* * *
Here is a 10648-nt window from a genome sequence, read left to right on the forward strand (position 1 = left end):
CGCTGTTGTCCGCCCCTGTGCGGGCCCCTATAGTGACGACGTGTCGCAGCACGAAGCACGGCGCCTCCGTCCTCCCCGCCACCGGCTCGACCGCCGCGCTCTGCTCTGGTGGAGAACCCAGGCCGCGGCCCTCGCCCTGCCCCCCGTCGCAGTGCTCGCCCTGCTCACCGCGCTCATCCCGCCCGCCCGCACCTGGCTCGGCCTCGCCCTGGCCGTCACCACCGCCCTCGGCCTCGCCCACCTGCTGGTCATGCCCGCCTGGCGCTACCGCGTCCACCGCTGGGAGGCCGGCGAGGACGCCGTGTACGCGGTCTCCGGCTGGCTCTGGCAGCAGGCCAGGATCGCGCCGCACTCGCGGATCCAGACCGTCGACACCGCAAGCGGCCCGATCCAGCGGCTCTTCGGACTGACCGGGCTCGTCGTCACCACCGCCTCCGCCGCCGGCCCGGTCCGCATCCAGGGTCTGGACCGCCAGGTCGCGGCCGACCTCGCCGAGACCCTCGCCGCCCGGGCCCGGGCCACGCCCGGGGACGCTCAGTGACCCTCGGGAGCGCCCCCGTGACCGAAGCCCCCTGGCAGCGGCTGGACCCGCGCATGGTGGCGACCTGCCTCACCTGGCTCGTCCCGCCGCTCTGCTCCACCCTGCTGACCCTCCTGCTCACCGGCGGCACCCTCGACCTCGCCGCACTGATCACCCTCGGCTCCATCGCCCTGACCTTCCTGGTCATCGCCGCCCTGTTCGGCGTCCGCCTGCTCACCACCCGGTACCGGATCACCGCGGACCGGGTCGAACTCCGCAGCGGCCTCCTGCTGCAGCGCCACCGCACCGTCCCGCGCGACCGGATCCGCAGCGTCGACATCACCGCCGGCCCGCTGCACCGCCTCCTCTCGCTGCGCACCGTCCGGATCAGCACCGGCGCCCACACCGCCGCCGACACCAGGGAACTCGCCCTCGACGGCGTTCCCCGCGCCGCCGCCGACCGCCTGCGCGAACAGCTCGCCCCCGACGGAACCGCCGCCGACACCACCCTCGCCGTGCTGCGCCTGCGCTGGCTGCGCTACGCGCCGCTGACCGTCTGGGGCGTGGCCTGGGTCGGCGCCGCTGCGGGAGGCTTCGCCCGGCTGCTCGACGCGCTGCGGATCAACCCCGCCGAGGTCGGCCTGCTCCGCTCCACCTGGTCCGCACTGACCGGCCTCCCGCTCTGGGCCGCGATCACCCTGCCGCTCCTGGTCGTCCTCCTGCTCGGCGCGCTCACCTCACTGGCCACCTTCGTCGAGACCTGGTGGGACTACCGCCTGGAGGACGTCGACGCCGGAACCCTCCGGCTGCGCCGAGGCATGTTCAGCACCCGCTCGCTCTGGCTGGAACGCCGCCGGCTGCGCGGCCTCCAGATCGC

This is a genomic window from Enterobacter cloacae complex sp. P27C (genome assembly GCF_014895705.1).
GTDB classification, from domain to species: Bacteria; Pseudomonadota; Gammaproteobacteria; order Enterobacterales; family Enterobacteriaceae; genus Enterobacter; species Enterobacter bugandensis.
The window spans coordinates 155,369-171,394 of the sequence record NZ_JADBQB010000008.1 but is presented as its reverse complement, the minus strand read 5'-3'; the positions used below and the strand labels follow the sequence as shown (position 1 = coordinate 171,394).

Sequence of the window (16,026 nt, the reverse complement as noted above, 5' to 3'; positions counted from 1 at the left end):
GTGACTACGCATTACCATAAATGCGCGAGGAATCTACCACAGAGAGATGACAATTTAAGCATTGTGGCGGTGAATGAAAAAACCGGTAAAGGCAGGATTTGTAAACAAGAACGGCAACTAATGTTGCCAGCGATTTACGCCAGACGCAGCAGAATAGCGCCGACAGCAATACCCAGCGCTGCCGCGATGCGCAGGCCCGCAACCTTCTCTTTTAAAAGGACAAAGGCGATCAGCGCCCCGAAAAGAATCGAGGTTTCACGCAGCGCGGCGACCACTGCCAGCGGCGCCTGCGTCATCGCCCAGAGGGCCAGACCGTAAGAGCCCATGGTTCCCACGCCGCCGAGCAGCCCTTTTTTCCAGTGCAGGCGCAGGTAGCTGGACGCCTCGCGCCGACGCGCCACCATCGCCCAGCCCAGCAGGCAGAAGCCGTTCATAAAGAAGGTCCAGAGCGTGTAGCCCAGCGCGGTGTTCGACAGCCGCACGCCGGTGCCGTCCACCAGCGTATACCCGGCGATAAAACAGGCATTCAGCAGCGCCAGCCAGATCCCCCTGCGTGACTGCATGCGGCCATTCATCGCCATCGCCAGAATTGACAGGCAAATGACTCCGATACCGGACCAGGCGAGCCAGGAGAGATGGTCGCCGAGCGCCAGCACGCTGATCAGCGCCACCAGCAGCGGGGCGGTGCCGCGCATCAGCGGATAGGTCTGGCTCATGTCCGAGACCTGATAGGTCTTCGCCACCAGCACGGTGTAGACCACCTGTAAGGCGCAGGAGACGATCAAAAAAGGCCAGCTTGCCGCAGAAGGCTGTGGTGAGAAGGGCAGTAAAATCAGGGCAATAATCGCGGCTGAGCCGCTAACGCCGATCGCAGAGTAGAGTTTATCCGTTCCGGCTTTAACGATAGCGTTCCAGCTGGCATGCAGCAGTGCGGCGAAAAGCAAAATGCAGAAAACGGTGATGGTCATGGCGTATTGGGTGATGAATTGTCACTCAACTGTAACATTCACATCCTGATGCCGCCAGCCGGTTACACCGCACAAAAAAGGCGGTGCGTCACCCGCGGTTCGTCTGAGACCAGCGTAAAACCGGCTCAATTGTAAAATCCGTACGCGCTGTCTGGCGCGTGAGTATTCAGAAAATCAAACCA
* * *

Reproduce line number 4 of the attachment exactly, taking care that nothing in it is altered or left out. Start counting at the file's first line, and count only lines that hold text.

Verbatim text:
GTDB classification, from domain to species: Bacteria; Pseudomonadota; Gammaproteobacteria; order Enterobacterales; family Enterobacteriaceae; genus Enterobacter; species Enterobacter bugandensis.